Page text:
If you're unfamiliar with Patreon, it's a service that allows individual people to financially support creators, such as webcomics authors, writers, podcasters and YouTube stars. Rather than a service like PayPal or Venmo, which offers one-time payments, Patreon operates on a per-month basis. Supporters pledge a certain amount per month -- $1 is the minimum -- and their cards are automatically charged at the beginning of the month for the amount they've committed across the platform. And obviously Patreon takes a cut, which is how it makes money.
Until now, it's been a pretty simple, no-frills system that many people in creative fields have taken advantage of. Musician Amanda Palmer, podcaster Sam Harris, YouTube star Jackson Bird and comics creator Jon Rosenberg are just a few of the big names that use the service.
In the interest of full disclosure, I personally use Patreon to cover the expenses of a podcast I'm the cohost of, called Desi Geek Girls. We make a reasonable amount per month, but we certainly aren't dependent on it. That's not the case for many creators, who rely on the service to support themselves on a day-to-day basis, using the service to pay rent, purchase groceries and buy equipment and supplies for their creative endeavors.
This week, though, Patreon introduced new changes that turns all of this upside down. On Wednesday, the service sent an email to creators outlining changes to the fee structure of pledges. Rather than extracting a processing fee from the creator side, Patreon is going to start charging supporters extra. The new service fee is 2.9 percent plus 35 cents per pledge. It's effective on December 18th for new pledges and as of January 1st for existing ones. Additionally, patrons will now be charged individually on the date of their pledge anniversary, rather than in bulk at the beginning of the month.
Now, this may not seem like a lot, but from anecdotal and personal experience, $1 pledges make up the backbone of Patreon. Generally speaking, people have a limited amount they're able to pledge, and rather than send $10 to one thing, they will often send $1 to 10 different projects they want to support. This new fee structure will wreak havoc on that system. Every $1 pledge will cost patrons $1.38 under this new model. Small donors are, in essence, going to pay 38 percent more under this new system. This change incentivizes bigger individual pledges. One $10 pledge will now cost a supporter $10.64 per month, while ten $1 pledges will be $13.80. This change will gut the $1, and perhaps the $5, economy on Patreon.
After the backlash, Patreon updated its announcement post to address some of its users' concerns and explain the fee change further. The team claims that creators and patrons both found the old payments system incredibly confusing, which resulted in thousands of support tickets from confused customers. The fee structure was also unclear -- a 5 percent fee from Patreon, plus a processing fee that ranged from 2 percent to 10 percent from a third party. It's true that this updated model simplifies things. The issue is who is bearing the burden of these fees.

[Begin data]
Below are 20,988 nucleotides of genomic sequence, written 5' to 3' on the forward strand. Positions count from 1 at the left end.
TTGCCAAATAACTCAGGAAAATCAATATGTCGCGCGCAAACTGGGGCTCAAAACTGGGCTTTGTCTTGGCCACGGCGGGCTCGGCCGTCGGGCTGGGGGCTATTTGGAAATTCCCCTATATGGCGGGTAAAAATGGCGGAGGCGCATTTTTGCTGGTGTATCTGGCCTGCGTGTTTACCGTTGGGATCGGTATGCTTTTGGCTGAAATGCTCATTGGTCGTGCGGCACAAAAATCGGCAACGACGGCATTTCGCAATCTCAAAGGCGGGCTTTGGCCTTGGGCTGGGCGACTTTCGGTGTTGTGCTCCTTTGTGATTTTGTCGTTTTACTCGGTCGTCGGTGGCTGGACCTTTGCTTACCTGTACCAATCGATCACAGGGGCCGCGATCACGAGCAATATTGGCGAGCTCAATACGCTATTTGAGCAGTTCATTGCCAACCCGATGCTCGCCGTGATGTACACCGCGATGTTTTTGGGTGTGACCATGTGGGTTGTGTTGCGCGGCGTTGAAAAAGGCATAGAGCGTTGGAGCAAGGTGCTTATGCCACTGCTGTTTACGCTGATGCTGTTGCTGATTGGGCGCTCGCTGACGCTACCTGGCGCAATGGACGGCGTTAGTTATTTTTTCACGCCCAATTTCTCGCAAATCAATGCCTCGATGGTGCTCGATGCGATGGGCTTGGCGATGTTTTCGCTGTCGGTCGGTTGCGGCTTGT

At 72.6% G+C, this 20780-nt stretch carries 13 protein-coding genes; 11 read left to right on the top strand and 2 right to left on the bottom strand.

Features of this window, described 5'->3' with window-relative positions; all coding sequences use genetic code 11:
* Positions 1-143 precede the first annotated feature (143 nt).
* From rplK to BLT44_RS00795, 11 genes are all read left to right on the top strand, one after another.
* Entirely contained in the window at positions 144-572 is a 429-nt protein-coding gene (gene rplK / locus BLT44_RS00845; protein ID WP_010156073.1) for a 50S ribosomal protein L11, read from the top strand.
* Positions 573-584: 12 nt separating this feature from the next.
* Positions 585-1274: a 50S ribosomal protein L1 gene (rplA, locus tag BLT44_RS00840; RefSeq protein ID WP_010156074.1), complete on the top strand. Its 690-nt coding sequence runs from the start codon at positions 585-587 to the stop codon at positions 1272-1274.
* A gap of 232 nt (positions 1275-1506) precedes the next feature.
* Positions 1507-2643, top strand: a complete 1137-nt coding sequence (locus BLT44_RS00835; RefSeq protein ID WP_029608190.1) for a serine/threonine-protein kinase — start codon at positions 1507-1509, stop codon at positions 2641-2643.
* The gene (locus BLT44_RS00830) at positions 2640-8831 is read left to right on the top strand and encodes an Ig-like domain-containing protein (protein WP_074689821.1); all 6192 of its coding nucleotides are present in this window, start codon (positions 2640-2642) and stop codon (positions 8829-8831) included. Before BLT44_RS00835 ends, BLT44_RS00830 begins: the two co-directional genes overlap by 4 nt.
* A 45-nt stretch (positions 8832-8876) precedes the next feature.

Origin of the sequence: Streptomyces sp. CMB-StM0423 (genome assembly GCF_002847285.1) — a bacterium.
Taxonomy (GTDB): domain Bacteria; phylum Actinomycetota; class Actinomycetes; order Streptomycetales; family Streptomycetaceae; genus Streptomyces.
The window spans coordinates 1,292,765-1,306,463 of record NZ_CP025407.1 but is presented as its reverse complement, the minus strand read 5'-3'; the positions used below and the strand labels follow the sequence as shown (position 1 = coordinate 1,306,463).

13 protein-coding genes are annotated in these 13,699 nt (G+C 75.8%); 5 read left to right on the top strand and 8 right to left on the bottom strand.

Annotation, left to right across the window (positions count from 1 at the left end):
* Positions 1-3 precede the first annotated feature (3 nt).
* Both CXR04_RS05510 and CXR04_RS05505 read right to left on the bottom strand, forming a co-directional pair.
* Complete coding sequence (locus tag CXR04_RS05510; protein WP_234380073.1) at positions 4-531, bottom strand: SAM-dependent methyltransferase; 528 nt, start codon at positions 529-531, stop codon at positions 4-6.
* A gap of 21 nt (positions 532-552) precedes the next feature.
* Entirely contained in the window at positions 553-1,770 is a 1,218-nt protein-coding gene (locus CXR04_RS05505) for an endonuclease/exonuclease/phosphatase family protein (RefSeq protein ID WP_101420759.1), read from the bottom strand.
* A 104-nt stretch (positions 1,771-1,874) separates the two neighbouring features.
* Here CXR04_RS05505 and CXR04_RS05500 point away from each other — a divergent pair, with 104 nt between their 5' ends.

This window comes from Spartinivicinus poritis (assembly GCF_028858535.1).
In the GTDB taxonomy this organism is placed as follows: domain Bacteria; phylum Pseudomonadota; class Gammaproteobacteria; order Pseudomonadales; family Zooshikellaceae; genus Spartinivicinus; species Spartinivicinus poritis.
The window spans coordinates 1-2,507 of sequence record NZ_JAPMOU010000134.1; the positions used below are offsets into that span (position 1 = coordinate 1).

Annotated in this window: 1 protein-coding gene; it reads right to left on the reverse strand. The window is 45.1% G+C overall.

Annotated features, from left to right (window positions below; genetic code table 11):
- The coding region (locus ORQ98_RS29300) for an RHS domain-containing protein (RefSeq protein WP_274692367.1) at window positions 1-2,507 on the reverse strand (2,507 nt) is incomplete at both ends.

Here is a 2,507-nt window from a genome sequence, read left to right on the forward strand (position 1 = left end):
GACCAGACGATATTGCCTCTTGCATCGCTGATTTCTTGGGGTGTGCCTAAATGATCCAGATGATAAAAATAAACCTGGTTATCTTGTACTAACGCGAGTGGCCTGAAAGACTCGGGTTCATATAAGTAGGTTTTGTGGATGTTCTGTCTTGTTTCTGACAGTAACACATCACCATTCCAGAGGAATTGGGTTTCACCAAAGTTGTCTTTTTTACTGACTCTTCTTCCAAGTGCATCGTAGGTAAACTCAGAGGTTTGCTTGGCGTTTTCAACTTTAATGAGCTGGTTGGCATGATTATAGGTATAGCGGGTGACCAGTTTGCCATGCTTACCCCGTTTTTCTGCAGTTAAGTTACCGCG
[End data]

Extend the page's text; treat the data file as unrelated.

Patreon has positioned this change as a benefit to creators; their announcement email had the subject line "Creators now take home exactly 95 percent." When creators receive their pledges every month, there is always some variability in exactly how much makes it to their accounts because of Patreon's fees. Now, creators will receive 95 percent of what they're pledged; Patreon will take the other 5 percent, plus the service fee from patrons. While this "streamlining" of fees might make things more predictable, it's already having negative effects. The creator of the popular webcomic Questionable Content, Jeph Jacques, told Engadget that as of this morning, he's lost between 200 and 250 patrons, out of over 5,000. Meanwhile, comic creator Kate Leth told Engadget she's lost around 50 supporters, out of almost 1,500. The fee change went public yesterday, and hasn't even starting hitting people's wallets yet.
It's not just about number of patrons, though. It's about percentages. Ryan North, the writer of Marvel's The Unbeatable Squirrel Girl and creator of the popular webcomic Dinosaur Comics, told Engadget that in November, he had 734 patrons (He has 687 at the time of this writing, for comparison). Fifty-three percent, or 392, were at $1 or less. An additional 278 are at the $3 level. That's a whopping 91 percent of North's supporters. This illustrates how important small donors are, and they already might be getting scared off.
Creators have asked Patreon if they can continue to bear the burden of the service fees. The answer has been a resounding "no." Everyone has to move to the new model, whether they like it or not, and for both creator and patron, it's not good for the bottom line. Patreon maintains that this fee change "was never (and still isn't) about making more money for Patreon as a company." While many users of the service have taken issue with that statement, positioning this as a cash grab, the fact is that Patreon is a company. It has the right to try and increase its revenue. But claiming that it's trying to do what's best for both creators and supporters, when both are vocal about how this change is harmful, is disingenuous, to say the least.